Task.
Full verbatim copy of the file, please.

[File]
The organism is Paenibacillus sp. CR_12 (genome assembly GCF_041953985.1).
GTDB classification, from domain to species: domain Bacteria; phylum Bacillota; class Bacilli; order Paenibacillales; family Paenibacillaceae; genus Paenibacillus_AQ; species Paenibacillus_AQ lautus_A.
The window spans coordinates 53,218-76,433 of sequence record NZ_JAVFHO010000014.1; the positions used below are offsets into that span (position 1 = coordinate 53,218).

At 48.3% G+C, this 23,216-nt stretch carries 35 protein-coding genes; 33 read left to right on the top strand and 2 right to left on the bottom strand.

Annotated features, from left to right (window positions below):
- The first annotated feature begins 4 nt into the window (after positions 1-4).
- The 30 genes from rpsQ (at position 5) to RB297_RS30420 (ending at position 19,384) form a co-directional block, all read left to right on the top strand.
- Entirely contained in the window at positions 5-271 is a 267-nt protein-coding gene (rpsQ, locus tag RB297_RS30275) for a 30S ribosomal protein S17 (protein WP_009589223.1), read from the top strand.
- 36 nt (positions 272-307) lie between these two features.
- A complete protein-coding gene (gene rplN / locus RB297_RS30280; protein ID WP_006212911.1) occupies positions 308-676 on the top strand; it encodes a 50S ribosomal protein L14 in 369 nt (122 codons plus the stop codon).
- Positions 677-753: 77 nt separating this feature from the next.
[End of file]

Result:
The organism is Paenibacillus sp. CR_12 (genome assembly GCF_041953985.1).
GTDB classification, from domain to species: domain Bacteria; phylum Bacillota; class Bacilli; order Paenibacillales; family Paenibacillaceae; genus Paenibacillus_AQ; species Paenibacillus_AQ lautus_A.
The window spans coordinates 53,218-76,433 of sequence record NZ_JAVFHO010000014.1; the positions used below are offsets into that span (position 1 = coordinate 53,218).

At 48.3% G+C, this 23,216-nt stretch carries 35 protein-coding genes; 33 read left to right on the top strand and 2 right to left on the bottom strand.

Annotated features, from left to right (window positions below):
- The first annotated feature begins 4 nt into the window (after positions 1-4).
- The 30 genes from rpsQ (at position 5) to RB297_RS30420 (ending at position 19,384) form a co-directional block, all read left to right on the top strand.
- Entirely contained in the window at positions 5-271 is a 267-nt protein-coding gene (rpsQ, locus tag RB297_RS30275) for a 30S ribosomal protein S17 (protein WP_009589223.1), read from the top strand.
- 36 nt (positions 272-307) lie between these two features.
- A complete protein-coding gene (gene rplN / locus RB297_RS30280; protein ID WP_006212911.1) occupies positions 308-676 on the top strand; it encodes a 50S ribosomal protein L14 in 369 nt (122 codons plus the stop codon).
- Positions 677-753: 77 nt separating this feature from the next.